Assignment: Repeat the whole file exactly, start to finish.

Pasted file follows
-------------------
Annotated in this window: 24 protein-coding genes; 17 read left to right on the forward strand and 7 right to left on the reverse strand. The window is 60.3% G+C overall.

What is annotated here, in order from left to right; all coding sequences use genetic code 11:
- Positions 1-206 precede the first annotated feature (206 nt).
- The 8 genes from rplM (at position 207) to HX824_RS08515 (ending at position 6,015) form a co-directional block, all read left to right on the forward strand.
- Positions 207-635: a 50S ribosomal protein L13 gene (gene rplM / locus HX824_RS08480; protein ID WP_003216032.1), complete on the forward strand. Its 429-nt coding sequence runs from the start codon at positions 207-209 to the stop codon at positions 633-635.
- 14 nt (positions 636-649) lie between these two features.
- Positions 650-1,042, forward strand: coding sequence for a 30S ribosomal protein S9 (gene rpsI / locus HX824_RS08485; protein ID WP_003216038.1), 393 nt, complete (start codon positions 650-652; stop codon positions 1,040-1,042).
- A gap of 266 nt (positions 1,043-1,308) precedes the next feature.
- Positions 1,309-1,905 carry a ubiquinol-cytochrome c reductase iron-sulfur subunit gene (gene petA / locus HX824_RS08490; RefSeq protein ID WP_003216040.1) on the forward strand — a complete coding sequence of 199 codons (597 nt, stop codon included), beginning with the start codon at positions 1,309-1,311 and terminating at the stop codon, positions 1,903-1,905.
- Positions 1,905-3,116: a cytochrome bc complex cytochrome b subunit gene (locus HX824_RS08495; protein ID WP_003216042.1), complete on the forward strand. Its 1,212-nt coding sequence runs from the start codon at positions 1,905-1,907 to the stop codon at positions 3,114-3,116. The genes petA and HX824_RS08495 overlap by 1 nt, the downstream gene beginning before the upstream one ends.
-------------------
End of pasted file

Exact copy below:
Annotated in this window: 24 protein-coding genes; 17 read left to right on the forward strand and 7 right to left on the reverse strand. The window is 60.3% G+C overall.

What is annotated here, in order from left to right; all coding sequences use genetic code 11:
- Positions 1-206 precede the first annotated feature (206 nt).
- The 8 genes from rplM (at position 207) to HX824_RS08515 (ending at position 6,015) form a co-directional block, all read left to right on the forward strand.
- Positions 207-635: a 50S ribosomal protein L13 gene (gene rplM / locus HX824_RS08480; protein ID WP_003216032.1), complete on the forward strand. Its 429-nt coding sequence runs from the start codon at positions 207-209 to the stop codon at positions 633-635.
- 14 nt (positions 636-649) lie between these two features.
- Positions 650-1,042, forward strand: coding sequence for a 30S ribosomal protein S9 (gene rpsI / locus HX824_RS08485; protein ID WP_003216038.1), 393 nt, complete (start codon positions 650-652; stop codon positions 1,040-1,042).
- A gap of 266 nt (positions 1,043-1,308) precedes the next feature.
- Positions 1,309-1,905 carry a ubiquinol-cytochrome c reductase iron-sulfur subunit gene (gene petA / locus HX824_RS08490; RefSeq protein ID WP_003216040.1) on the forward strand — a complete coding sequence of 199 codons (597 nt, stop codon included), beginning with the start codon at positions 1,309-1,311 and terminating at the stop codon, positions 1,903-1,905.
- Positions 1,905-3,116: a cytochrome bc complex cytochrome b subunit gene (locus HX824_RS08495; protein ID WP_003216042.1), complete on the forward strand. Its 1,212-nt coding sequence runs from the start codon at positions 1,905-1,907 to the stop codon at positions 3,114-3,116. The genes petA and HX824_RS08495 overlap by 1 nt, the downstream gene beginning before the upstream one ends.